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Intel ICH10 Motherboard Raid vs Silicon Image 3114 R Card Raid

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December 8, 2009 2:42:31 PM

I have bought an Acer Aspire M5800 and wanted to get RAID-1 so when I received it the PC guy had installed a Silicon Image 3114-R Card for me with 2x 1TB @ 7200RPM hard disks in Raid-1.

However after a day I noticed my motherboard (Acer G45T/G43T-AM3 V1.0) has an Intel ICH10R with it's own 0, 1, 5, 10 raid controller.

I gave the guy a call on why he still installed a PCI card on top of a motherboard raid controller and he explained the PCI card is definitely superior to the motherboard controller and will use far less CPU power. If this was 3 years (the bios on my SiI 3114 from June 2006) ago I would say I understand but see below why I doubt whether this statement is still valid.

Silicon Image 3114 PCI Card: (got the info partially from the SI site here: http://www.siliconimage.com/products/product.aspx?pid=2...)
* SATALink 4-Port PCI Host Controller
* SATA – 1.5 Gbps (150MB/s)
* SATA 1.0
* Integrated SATA Transport, Link logic, and PHY layer
* 48-bit sector addressing
* Four independent DMA channels with 256B FIFO per channel
* Virtual DMA in PCI with serial link in legacy PIO mode
* Supports command buffering for ATA TF shadow registers
* Supports up to 4MB external FLASH <<< so doesnt have it??
* Supports ATAPI devices: CD-ROM, DVD-ROM, etc.
* Hot-Plug capable
* Supports spread spectrum clocking to reduce EMI
* Single, digital PLL architecture with 1 PLL for all 4 channels

* And finally... it is a PCI card it seems... not PCI-E so max throughput is 266 MB/sec on the bus itself if I am not mistaken
* Also... what does the R mean in 3114 R... I could not find any info about that!


Intel ICH10 Motherboard RAID:
* SATA2 – 3 Gbps (300MB/s)
* SATA2 specification and HDD support
* Intel Matrix Storage (raid 0, 1, 5, 10)
* Intel Turbo Memory

* I have not found more info about this chip... so please fill me in ;-)

My Question:
1. Is the SiI 3114-R PCI card really outperforming the motherboard Intel ICH10R controller just because it is a PCI card and not an onboard chip or is technology already so advanced that my onboard chip raid will outperform this PCI card?

2. Will the PCI card take more processing away from my CPU compared to the ICH10 controller or is that statement only valid for XOR enabled raid cards?

3. I also just found out that the SiI3114-R is actually a PCI host controller with built in raid function... that probably means it acts (system resources) the same like an ICH10R chip right?

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a b G Storage
December 8, 2009 3:21:45 PM
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There is no reason to use an add-in card such as the one you list for raid 1. It might even be slower, who knows. You are correct in your suspicions. I hope you werent charged too much for that card. The good news is that I will be perfect for hooking up optical drives if you fill up all your motherboard ports. Now the question is, can you move your drives to the intel controller without rebuilding your computer. There is a stick in this forum if you want to try this adventure.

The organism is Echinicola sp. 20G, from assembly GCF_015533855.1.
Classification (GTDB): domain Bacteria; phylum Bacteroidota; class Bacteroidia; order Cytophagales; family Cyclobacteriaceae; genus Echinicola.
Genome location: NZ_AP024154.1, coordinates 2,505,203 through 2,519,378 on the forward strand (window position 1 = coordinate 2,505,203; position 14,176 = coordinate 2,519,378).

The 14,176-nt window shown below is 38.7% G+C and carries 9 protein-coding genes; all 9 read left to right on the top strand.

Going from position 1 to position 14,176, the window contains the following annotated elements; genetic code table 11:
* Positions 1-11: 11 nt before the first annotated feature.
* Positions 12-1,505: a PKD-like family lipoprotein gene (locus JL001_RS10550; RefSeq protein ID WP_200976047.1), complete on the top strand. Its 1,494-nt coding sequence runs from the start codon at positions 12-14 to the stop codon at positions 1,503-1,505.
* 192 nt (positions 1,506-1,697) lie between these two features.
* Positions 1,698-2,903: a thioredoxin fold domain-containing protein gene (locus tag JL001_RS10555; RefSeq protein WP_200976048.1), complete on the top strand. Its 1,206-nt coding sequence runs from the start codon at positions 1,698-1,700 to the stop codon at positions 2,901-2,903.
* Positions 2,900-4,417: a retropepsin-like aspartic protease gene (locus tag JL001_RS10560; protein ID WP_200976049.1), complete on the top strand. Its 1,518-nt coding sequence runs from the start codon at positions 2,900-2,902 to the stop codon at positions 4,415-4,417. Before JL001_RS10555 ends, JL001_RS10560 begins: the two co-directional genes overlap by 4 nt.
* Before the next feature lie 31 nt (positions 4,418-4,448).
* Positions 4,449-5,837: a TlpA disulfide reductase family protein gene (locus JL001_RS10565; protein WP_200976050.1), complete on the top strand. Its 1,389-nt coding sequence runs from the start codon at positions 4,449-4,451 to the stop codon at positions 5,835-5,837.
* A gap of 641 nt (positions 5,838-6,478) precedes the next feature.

December 8, 2009 10:46:24 PM

goobaah said:
There is no reason to use an add-in card such as the one you list for raid 1. It might even be slower, who knows. You are correct in your suspicions. I hope you werent charged too much for that card. The good news is that I will be perfect for hooking up optical drives if you fill up all your motherboard ports. Now the question is, can you move your drives to the intel controller without rebuilding your computer. There is a stick in this forum if you want to try this adventure.


Sad fully that was not possible haha, I had to rebuild the raid / reformat my drives... ah well I just had installed windows so it was not too bad to build the raid again :-)

Thanks for your feedback ~
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January 30, 2010 12:29:49 AM

FWIW, I would have just tested with some thing like HD Tach or HD Tune or something. Even though the throughput on the PCI isn't quite as fast "theoretically"...How often do most folks get in the 150MB/s speeds on the RAID arrays? Offloading some of the work from your processor might actually benefit the system. Sometimes on paper doesn't pan out in real testing.


That being said, it has been quite handy moving RAID arrays from ICH7 all the way up to ICH10 w/o the need to rebuild. I think this fact alone has been a major reason why intel now pretty much owns the southbridge market on Intel proc boards.

All the quality RAID cards are $300+..and it seems an outrageous cost to a "budget" build of $800-$1000. However, since disk I/O has long been the bottleneck...most of us are used to the awful speeds we get on the board. SATA II does 3 GB/s..yet at best we get 10% of the throughput.

Sorry, soapbox aside, you might consider testing it regardless...but in the long run ...for a fairly cheap card....its probably not worth it. Could craigslist it or save it for a microATX board build that you want a few more disks out of..
January 31, 2010 1:41:28 AM

That was a great suggestion, I should have done that in the beginning... I have to rebuild the raid (wipe the disks) every time I switched between SIR3114 and ICH10 so I just took the SIR3114 out and left ICH10 to take care of my system...

My system is running win 2008 R2 (web server (xampp 1.73) and file server (active directory) for 8 computers) on an Intel Quadcore 2.4ghz with 4gb ram with 2x 1tb in raid 1 and I never have reached 100% cpu using the ICH10. Back that with all the amazing reviews I read that ICH10 performance is so off the chart for being a "fake" raid I am glad I chose ICH10 ;) 
!